By Jonathan Springston, Editor, Relias Media
A new analysis by the Society of Actuaries revealed the opioid epidemic cost the U.S. economy at least $631 billion between 2015 and 2018, with nearly one-third of this total attributed to healthcare sector spending.
Specifically, the report authors noted that during this four-year period, $205 billion was spent on patients with opioid use disorder (OUD), on infants diagnosed with withdrawal, and on family members related to those with OUD.
“Averaged across all payers, patients with OUD incurred almost $13,000 to $15,000 more in healthcare costs each year than similar patients not diagnosed with OUD. Among the three major payers, commercially insured patients with OUD show the highest additional costs, followed by Medicare and Medicaid beneficiaries, with the costs for Medicaid beneficiaries coming in at half or less of the additional costs for those covered by commercial insurance or Medicare,” the report authors wrote. “OUD prevalence derived from medical claims data increased in all populations between 2015 and 2018, with the largest increases occurring between 2015 and 2016.”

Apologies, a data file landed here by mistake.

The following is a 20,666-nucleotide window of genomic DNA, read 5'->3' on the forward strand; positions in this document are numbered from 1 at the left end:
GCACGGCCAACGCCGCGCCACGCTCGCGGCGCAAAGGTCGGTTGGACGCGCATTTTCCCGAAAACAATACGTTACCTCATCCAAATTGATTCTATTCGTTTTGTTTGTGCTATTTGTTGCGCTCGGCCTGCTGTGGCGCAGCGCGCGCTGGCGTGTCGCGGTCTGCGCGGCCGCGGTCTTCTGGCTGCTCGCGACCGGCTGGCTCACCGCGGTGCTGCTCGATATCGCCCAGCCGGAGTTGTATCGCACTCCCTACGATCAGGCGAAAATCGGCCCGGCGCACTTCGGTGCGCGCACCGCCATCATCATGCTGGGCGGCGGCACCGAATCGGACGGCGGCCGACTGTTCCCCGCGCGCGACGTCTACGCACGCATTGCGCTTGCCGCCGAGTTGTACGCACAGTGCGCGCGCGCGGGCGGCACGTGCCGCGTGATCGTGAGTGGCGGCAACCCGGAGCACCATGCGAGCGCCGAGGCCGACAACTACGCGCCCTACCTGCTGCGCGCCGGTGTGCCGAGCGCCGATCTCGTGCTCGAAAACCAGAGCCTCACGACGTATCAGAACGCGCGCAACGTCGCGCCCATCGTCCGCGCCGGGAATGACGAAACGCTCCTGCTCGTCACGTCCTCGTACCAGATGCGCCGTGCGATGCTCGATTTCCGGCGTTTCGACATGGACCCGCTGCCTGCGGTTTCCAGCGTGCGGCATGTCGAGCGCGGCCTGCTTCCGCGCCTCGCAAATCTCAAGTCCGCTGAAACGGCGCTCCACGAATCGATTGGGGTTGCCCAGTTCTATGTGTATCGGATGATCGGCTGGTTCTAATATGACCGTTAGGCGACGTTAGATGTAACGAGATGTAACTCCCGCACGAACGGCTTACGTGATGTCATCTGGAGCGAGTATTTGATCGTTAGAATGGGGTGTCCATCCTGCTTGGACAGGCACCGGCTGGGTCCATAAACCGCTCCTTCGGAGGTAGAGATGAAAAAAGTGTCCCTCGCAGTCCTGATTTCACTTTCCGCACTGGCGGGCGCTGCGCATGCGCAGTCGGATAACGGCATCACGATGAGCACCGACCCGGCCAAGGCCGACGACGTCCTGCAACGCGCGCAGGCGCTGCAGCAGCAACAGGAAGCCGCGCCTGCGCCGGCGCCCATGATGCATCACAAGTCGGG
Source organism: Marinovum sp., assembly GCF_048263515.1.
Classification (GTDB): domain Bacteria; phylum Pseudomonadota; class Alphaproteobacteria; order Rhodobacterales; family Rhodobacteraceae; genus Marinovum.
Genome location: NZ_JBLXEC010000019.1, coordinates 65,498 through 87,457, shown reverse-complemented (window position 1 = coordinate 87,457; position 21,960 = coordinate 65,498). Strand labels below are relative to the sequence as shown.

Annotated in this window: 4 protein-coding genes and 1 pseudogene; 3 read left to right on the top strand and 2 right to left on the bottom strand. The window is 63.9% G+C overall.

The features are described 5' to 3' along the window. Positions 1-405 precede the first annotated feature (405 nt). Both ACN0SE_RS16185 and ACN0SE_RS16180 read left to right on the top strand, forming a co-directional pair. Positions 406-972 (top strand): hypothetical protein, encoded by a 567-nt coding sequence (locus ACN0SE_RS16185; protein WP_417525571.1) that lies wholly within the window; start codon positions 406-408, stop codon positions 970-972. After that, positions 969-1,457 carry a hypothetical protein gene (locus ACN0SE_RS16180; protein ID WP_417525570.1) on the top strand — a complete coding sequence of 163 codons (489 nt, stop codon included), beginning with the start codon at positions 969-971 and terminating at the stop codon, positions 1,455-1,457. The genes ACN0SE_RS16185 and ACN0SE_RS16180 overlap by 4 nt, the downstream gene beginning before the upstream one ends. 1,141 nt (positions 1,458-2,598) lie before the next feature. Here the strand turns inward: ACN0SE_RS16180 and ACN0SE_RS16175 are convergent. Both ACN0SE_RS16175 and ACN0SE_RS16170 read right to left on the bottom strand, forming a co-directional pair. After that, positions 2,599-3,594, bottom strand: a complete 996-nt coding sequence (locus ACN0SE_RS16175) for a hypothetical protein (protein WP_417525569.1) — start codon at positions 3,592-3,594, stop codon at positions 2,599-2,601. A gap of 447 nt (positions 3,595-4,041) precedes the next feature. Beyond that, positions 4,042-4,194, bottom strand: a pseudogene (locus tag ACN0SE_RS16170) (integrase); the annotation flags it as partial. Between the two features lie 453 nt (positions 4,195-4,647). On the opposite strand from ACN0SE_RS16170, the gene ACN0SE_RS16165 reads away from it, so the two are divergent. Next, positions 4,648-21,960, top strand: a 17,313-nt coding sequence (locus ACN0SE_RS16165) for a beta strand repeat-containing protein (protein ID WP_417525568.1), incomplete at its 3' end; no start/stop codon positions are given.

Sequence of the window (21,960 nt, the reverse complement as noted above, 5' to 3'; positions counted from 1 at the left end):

For 2019, the report authors estimated the additional healthcare costs for OUD patients could range from $56.9 billion to $72.3 billion.
The November issue of Medical Ethics Advisor includes a story about another recent report that showed Medicaid recipients are at moderate risk for conversion to opioid misuse after just one new prescription issued in the ED. Researchers identified adults with no record of any opioid prescriptions in the previous year who filled a new opioid prescription after they were discharged from an ED in 2014. Of 202,807 ED visits, 23,381 resulted in a new opioid prescription. Of these, 13.7% led to persistent or high-risk opioid prescription fills within 12 months.
“Now that the risks of opioid addiction are well-known, physicians have to make some difficult prescribing decisions,” author Stacey Kusterbeck wrote. One expert Kusterbeck interviewed recommended prescribing the smallest number of opioids possible for the shortest period possible. Further, physicians must convey to certain patients that their lives may not be pain-free and that prescribing opioids forever may not be the best answer.
In the November issue of ED Management, author Dorothy Brooks wrote about the results of a recent investigation that revealed providing acupuncture in one Wisconsin ED was feasible and beneficial as a nonpharmacological alternative for treating pain. Targeting patients triaged at Emergency Severity Index level 3 and higher, researchers found that patients were largely receptive to receiving acupuncture and that the treatment was effective in easing symptoms of pain, stress, anxiety, and nausea. However, lack of reimbursement for acupuncture remains a significant barrier. Other EDs have found it difficult to sustain acupuncture programs largely because of funding difficulties.